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Details of Grant 

EPSRC Reference: EP/X018431/1
Title: Memory Impedance for Efficient Complex-valued Neural Networks
Principal Investigator: Mehonic, Dr A
Other Investigators:
Shluger, Professor A
Researcher Co-Investigators:
Project Partners:
University of Cambridge
Department: Electronic and Electrical Engineering
Organisation: UCL
Scheme: Standard Research - NR1
Starts: 01 February 2023 Ends: 31 July 2024 Value (£): 201,922
EPSRC Research Topic Classifications:
Electronic Devices & Subsys. Materials Characterisation
EPSRC Industrial Sector Classifications:
Related Grants:
Panel History:
Panel DatePanel NameOutcome
21 Jun 2022 New Horizons 2021 Full Proposal Panel Announced
22 Jun 2022 New Horizons Electronics and Devices Panel June 2022 Announced
Summary on Grant Application Form
AI has a hardware problem because current computing systems consume far too much energy. This is not sustainable and is rapidly becoming a critical societal challenge. The soaring demand for computing power vastly outpaces improvements made through Moore's scaling or innovative architectural solutions - the computing demands now double every 2 months. As a direct consequence, the cost of training state-of-the-art sophisticated AI models increased from a few $ in 2012 to ~$10m in 2020 [Nature 604, 255-260 (2022). ]. The challenge is even more pronounced where energy resources are limited (e.g. IoT devices). There is a pressing need to address this issue at the fundamental level and develop efficient AI systems. Memristors (memory + resistor) are a strong candidate for future non-CMOS computing solutions, capable of yielding significant energy-efficiency improvements. Specifically, arrays of memristive devices enable parallel multiply-and-accumulate (MAC) operations while mitigating the need for costly data movement, unlike much less efficient conventional von Neumann systems. However, memristors, transistors, and other computational primitives operate only on real-valued signals (either in a digital or analogue form). This is a significant limitation because complex numbers representing both amplitude and phase are much more compact and are used as a standard in biomedical sciences, physics, robotics, communications, image & audio processing, radar, etc. Computational primitives capable of directly manipulating complex-valued signals would yield much better energy efficiency and provide higher computational power using fewer elemental building blocks.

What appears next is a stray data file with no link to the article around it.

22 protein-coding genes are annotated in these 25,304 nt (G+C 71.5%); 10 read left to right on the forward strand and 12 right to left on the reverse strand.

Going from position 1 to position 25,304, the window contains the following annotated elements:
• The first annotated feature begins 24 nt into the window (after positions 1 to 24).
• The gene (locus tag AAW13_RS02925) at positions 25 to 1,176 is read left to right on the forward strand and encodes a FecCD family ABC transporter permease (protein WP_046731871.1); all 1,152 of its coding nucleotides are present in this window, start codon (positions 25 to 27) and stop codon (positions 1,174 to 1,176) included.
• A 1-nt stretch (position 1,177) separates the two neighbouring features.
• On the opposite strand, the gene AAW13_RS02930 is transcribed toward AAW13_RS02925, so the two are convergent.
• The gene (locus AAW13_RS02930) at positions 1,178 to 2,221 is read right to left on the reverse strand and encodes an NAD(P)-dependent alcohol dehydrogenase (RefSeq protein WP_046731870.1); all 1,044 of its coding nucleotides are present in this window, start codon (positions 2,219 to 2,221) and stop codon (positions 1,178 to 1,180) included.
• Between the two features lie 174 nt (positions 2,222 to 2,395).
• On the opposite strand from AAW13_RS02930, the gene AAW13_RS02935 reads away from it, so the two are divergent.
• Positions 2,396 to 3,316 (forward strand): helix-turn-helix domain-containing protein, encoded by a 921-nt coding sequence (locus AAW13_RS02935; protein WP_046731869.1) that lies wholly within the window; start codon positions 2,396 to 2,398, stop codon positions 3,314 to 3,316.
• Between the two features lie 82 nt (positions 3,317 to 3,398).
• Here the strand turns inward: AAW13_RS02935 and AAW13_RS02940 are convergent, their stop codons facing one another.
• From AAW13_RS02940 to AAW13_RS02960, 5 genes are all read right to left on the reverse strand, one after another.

We propose to solve this problem by generalising the concept of memristance and developing fundamentally novel nanoscale electronic elements capable of directly processing complex-valued signals. Such nanoscale devices do not yet exist; however, if developed, they would enable extremely energy-efficient direct processing at the edge where signals are recorded. We propose to develop electrically programmable analogue memimpedors (memory + impedance) - new class of computational nanodevices with programmable impedance. Once working memimpedors are realised, we will explore and demonstrate their functionality by constructing memimpedor crossbars and the first hardware accelerator of complex-valued neural networks (CVNNs). CVNNs, in contrast to commonly used artificial neural networks (ANNs), use complex values for weights and activation functions, where both magnitude and phase are essential. CVNNs, although much less studied than conventional real-valued artificial neural networks, have demonstrated better performance for structures of complex-valued data [IEEE Trans. Neural Netw. Learn. Syst. 23, 541-551, (2012)] and can solve known problems in conventional ANNs (e.g. overfitting) [arXiv:2101.12249 (2021)].

This project has the potential to generate new research directions at the interface between materials science, microelectronics, AI, and be a game-changer for timely energy-efficient, highly functional AI, neuromorphic and signal processing applications. Development of memimpedors and efficient implementations of CVNN will offer new exciting avenues in deep learning and AI.

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